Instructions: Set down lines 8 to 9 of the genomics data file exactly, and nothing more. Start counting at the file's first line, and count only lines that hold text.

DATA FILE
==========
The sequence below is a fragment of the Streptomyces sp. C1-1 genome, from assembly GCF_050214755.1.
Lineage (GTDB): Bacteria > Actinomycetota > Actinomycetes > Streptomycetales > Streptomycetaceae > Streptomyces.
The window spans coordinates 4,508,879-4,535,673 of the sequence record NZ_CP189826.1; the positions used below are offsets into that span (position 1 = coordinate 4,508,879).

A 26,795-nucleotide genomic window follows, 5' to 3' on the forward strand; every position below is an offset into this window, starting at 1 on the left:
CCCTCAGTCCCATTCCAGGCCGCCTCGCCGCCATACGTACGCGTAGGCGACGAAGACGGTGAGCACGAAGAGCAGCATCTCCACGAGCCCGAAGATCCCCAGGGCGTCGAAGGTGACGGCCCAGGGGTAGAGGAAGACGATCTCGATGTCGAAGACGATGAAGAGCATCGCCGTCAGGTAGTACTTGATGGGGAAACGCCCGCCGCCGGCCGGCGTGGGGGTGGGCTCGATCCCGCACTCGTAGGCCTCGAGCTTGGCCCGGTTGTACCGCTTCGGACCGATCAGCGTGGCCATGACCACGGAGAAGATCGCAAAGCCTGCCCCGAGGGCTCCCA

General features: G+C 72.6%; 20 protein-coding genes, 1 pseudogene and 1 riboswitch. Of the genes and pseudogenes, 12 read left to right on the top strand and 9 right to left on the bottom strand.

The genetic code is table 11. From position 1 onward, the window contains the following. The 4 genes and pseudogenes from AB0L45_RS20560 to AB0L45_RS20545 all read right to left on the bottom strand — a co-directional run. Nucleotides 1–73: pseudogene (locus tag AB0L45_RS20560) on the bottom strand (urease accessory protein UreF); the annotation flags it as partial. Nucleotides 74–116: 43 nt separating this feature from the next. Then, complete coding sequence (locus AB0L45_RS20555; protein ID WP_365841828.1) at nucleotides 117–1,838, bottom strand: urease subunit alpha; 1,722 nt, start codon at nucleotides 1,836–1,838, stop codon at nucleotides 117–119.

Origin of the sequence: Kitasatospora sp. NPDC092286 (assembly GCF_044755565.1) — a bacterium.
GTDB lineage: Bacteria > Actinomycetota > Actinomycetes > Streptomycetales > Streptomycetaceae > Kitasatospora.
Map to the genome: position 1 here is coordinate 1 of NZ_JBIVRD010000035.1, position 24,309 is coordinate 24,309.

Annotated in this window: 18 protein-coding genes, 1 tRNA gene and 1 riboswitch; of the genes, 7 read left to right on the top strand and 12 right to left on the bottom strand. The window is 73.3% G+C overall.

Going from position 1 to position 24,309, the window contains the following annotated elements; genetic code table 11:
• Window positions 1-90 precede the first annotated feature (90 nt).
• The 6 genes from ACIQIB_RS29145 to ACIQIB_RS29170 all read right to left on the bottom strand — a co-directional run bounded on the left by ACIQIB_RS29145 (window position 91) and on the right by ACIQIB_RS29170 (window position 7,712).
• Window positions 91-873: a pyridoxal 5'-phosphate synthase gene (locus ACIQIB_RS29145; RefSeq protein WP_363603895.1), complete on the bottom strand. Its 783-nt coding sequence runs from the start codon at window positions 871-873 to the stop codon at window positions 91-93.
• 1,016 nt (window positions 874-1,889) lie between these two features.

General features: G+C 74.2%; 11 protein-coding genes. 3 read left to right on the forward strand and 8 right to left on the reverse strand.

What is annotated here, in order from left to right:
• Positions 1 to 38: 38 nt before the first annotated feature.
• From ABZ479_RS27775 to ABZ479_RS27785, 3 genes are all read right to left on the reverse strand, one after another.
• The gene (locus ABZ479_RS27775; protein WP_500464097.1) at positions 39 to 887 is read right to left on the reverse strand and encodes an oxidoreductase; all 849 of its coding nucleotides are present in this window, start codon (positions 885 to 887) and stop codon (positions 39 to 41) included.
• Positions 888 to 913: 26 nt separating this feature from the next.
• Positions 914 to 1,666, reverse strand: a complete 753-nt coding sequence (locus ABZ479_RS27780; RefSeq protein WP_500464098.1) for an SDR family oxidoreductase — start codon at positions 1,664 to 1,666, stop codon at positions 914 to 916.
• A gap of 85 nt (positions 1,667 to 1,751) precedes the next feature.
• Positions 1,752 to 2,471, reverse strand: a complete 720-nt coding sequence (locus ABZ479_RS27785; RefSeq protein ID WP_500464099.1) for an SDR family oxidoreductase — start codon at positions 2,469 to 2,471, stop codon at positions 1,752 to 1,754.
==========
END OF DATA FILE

Origin of the sequence: Kitasatospora sp. NPDC092286 (assembly GCF_044755565.1) — a bacterium.
GTDB lineage: Bacteria > Actinomycetota > Actinomycetes > Streptomycetales > Streptomycetaceae > Kitasatospora.